Written by California Science Teachers Association

California Science Teachers Association

CSTA represents science educators statewide—in every science discipline at every grade level, Kindergarten through University.

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Update on 2015 Adequate Yearly Progress (AYP)

Posted: Thursday, April 23rd, 2015

by Jessica Sawko

For many months our members have been requesting clear information from the state department of education (CDE) regarding the purpose of the “science CSTs” that are being administered this year in grades 5, 8, and 10 and well as how the test scores from those assessments will be used for accountability purposes. The following was excerpted from a letter from the California Department of Education released on April 22:

California Assessment of Student Performance and Progress for Science

As educators from across the state begin or continue to implement the California Next Generation Science Standards (CA NGSS), questions have been raised regarding the role of the summative science assessments which students in grades five, eight, and ten will participate in during the spring of 2015.

During the transition to the new science standards and assessments, the federally required science assessments in grades five, eight, and ten (i.e., California Standards Tests, California Modified Assessments, and California Alternate Performance Assessment) will continue to be administered until an assessment aligned to the CA NGSS is developed and approved by the SBE. A new assessment is currently under development and scheduled to be operational in 2018–19.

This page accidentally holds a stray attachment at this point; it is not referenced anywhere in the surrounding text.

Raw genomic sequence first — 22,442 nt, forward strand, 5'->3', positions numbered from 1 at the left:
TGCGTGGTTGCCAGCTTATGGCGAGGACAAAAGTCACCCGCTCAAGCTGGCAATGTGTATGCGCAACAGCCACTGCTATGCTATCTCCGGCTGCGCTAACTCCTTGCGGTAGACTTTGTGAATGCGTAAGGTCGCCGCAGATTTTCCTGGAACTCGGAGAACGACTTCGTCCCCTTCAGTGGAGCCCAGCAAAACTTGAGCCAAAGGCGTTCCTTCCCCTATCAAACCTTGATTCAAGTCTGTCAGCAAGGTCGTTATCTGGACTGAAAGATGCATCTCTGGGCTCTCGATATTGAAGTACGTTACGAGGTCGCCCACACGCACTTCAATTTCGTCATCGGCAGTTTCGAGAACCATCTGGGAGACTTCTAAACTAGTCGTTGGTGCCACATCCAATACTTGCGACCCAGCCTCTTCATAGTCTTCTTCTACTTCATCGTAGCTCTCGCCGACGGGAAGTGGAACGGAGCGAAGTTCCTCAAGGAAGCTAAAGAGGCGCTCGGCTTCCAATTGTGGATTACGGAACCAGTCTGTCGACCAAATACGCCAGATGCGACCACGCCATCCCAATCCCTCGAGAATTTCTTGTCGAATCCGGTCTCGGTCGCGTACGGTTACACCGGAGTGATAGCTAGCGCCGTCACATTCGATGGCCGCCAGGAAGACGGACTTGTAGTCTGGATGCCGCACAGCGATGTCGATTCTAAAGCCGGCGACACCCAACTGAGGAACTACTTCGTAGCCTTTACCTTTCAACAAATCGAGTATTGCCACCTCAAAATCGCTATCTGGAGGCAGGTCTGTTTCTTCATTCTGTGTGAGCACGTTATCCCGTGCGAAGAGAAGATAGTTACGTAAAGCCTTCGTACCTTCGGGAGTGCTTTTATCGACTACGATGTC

Because the current science tests are not aligned with the new CA NGSS, the results will not be used in any accountability reports; however, the scores will be publicly available. As in prior years, AYP is based only on ELA and mathematics. Science is not included in AYP calculations.

As reported by CSTA previously, API will not be calculated for the 2014/2015 school year. More information about the suspension, what that means for reporting in 2015/2016, review this letter dated March 17, 2015 that was sent to administrators.

Written by California Science Teachers Association

California Science Teachers Association

CSTA represents science educators statewide—in every science discipline at every grade level, Kindergarten through University.

Legislative Action Alert – ESEA/NCLB Reauthorization

Posted: Tuesday, April 7th, 2015

CSTA’s counterparts at the National Science Teachers Association (NSTA) has been actively representing the voice of science teachers in Washington D.C. This morning they sent out this call to action:

The U.S. Senate and House of Representatives are currently working to reauthorize (rewrite) No Child Left Behind. Please contact your members of Congress immediately, and ask them to make STEM education a national priority. At the Legislative Action Center of the STEM Education Coalition website, you can send a letter to your elected representatives, asking them to

  • Maintain a strong focus on science, technology, engineering, and math (STEM) education.
  • Continue the focus on math and science as required elements of any state’s accountability system.
  • Provide states with dedicated funding to support STEM-related activities and teacher training.